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Business Models and KPIs for Smart Cities

smart city, megacities, KPi, open data, smart metering, smart grid projects, dossier, Boyd, Strategy

Cities generally do not have a global picture when it comes to the improvements made available by the Internet of Things. The role of a supplier is to smoothly translate the city’s needs into smart solutions, with adapted KPI’s.

The Smart City is the city of the future. What do we mean if we are talking about Smart Cities and how can we measure it?

Smart Cities are highly energy and resource efficient, increasingly powered by renewable energy sources; they rely on integrated and resilient resource systems and highly efficient in terms of transports, connecting people for health, education and jobs.

The application of information, communication and technology are commonly a means to meet these objectives.

Some of the cities benchmark their KPI’s against international standards. Professor Boyd is helping cities to develop to a Smart City with his Smart City Index. An overview:

  1. Environment
    1. smart buildings (and homes)
    2. Resource management (carbon footprint, air quality, waste generation, water consumption)
    3. Sustainable Urban Planning
  2. Mobility
    1. Efficient clean energy transport
    2. Multi-modal Access to public transport
    3. Techn. infrastructure (real time information)
  3. Government
    1. Online services
    2. Infrastructure (wifi, broadband, sensor, integrated health and safety operations)
    3. Open government (open data, open apps, privacy)
  4. Economy
    1. Entrepreneurship & Innovation (new startups, R&D, employment levels, innovation)
    2. Productivity (GRP per capita)
    3. Local and Global Connexion (exports, international events hold)
  5. People
    1. Inclusion (internet connected households, smart phones penetration, civic engagement)
    2. Education (secondary education, university graduates
    3. Creativity (foreign burn immigrants, urban living lab, creative industry jobs)
  6. Living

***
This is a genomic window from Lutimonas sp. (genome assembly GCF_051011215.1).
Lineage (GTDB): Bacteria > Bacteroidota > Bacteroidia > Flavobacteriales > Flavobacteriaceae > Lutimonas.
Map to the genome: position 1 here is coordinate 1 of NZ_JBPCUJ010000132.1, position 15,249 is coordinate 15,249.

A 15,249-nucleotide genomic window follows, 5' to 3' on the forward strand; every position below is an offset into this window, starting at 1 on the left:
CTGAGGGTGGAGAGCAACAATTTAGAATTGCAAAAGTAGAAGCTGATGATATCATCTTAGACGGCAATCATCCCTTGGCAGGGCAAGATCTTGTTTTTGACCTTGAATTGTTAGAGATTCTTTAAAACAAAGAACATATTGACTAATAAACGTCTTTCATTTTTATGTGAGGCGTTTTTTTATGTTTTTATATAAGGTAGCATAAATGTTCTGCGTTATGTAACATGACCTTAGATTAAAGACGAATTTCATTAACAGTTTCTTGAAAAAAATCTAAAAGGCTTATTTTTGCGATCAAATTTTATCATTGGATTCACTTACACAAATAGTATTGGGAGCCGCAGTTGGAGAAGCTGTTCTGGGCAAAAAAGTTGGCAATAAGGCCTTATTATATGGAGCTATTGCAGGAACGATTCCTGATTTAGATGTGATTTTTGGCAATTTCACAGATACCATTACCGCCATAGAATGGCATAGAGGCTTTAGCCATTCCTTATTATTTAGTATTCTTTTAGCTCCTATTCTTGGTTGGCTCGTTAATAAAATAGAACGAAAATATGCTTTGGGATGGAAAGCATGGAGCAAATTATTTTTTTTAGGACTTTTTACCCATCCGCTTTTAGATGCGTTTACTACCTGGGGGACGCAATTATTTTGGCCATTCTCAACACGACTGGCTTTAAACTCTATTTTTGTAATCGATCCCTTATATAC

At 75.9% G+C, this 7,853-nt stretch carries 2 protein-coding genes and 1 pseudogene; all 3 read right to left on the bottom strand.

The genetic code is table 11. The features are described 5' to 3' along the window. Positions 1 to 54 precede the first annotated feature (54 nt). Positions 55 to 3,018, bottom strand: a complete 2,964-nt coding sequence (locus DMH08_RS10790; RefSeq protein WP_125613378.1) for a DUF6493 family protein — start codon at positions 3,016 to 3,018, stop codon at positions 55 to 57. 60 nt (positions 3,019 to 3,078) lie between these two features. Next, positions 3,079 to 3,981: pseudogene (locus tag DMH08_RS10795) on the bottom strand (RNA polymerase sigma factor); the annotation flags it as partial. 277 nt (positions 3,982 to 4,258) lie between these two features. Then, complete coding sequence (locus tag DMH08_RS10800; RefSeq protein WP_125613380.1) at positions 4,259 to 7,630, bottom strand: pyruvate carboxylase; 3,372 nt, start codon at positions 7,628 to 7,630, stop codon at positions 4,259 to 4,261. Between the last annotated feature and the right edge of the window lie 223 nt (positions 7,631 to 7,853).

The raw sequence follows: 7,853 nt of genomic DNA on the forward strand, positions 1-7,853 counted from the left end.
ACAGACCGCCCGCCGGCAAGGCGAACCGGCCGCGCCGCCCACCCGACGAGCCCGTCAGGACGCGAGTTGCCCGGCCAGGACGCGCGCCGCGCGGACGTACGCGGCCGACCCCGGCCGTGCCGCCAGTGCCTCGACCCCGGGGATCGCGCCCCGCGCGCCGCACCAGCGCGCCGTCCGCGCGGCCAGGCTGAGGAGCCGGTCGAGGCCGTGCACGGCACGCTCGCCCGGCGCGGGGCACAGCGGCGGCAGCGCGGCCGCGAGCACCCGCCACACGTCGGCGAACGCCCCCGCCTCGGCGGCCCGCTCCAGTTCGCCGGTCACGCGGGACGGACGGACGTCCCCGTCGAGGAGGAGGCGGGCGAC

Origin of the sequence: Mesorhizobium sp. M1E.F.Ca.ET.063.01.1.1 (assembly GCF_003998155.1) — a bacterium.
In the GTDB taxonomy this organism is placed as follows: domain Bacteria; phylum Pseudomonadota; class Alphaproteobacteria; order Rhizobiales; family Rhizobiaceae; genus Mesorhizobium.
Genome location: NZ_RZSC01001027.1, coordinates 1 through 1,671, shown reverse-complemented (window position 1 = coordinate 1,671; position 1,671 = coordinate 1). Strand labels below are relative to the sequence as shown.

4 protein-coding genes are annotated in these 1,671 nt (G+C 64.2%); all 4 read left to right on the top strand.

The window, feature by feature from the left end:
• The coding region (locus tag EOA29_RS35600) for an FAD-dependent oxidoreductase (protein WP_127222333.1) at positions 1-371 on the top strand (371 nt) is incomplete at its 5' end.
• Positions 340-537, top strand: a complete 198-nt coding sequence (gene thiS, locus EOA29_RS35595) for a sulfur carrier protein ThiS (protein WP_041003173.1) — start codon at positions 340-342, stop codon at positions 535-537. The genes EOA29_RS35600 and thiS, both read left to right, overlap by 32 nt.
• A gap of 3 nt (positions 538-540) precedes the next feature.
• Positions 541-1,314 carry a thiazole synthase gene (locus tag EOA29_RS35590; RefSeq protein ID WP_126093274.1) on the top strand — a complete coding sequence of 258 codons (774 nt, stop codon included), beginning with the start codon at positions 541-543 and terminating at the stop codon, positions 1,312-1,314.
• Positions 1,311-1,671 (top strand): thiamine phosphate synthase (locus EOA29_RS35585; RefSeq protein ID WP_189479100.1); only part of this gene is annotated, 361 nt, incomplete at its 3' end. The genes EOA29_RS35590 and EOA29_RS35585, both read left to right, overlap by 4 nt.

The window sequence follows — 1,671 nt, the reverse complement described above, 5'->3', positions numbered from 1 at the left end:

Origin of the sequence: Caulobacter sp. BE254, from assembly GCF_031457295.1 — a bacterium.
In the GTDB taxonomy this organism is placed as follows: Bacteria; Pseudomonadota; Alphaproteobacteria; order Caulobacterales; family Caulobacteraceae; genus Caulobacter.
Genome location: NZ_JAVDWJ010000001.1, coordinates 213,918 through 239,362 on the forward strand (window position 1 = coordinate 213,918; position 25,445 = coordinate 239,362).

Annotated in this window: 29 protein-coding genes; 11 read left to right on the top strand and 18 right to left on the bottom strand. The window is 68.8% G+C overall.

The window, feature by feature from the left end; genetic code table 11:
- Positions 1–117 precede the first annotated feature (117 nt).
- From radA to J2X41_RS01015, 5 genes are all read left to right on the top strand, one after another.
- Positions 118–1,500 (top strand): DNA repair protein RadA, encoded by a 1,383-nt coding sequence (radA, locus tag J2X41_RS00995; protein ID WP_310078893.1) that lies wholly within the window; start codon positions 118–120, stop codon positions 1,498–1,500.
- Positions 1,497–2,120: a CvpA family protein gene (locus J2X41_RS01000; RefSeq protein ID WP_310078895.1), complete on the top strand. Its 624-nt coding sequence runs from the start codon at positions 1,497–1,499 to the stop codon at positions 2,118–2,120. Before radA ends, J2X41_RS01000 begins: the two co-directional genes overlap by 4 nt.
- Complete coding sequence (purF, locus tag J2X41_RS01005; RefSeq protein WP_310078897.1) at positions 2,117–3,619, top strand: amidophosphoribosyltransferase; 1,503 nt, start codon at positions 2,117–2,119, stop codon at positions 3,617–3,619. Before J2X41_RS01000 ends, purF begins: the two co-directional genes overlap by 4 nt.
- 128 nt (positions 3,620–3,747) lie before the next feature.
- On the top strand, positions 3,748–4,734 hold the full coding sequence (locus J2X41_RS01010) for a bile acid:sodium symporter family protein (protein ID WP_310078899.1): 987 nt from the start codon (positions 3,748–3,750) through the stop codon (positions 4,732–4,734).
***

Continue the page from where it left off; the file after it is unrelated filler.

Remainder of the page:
1. Culture and well-being (life conditions, Gini index, Quality of life ranking, investment in culture
    2. Safety (crime, smart crime prevention)
    3. Health (singel health history, life expectancy)

Amsterdam

Amsterdam has implemented a system to measure the economic, environmental, social end cultural outcomes from their smart city initiatives. Many of the smart city projects have a target reduction in CO2 emission, and the city tracks for each project the actual CO2 reduction against the target.

The city measures the number of jobs created as a result of the smart city initiatives and has developed a method, estimating the financial return on investment on the smart city platform.

Barcelona

Barcelona is collaborating jointly with the city of Buenos Aires in the Smart city Index. New revenue: Barcelona has reduced its parking costs by 22% while increasing its parking revenue by between 20-30%. With the implementation of smart parking solutions, cities can increase efficiency, reduce time wasted in traffic congestion, introduce simple automatic billing, etc.

Align with the long-term vision of the city

Barcelona City Council created a new department called Urban Habitat. This department grouped several sectors: urban planning, ICT, energy, environmental, urban services, infrastructure etc. A coordination team is dedicated in finding synergies among the smart city projects. The team also ensures that the projects align with the long-term vision of the city.

Environment savings in France

In France, 20% of drinkable water is spoiled by leakage attributable to aging pipes. By implementing smart water grid solutions, a city can reduce consumption and thus save money.

When measuring the success of a smart city initiative, relevant KPIs could be simple, quantitative ones (the number of 0-emission buildings for example, or a measurable increase in parking revenue), or they could be more complex, qualitative improvements (such as an increase in the city’s attractiveness, or greater happiness among citizens).

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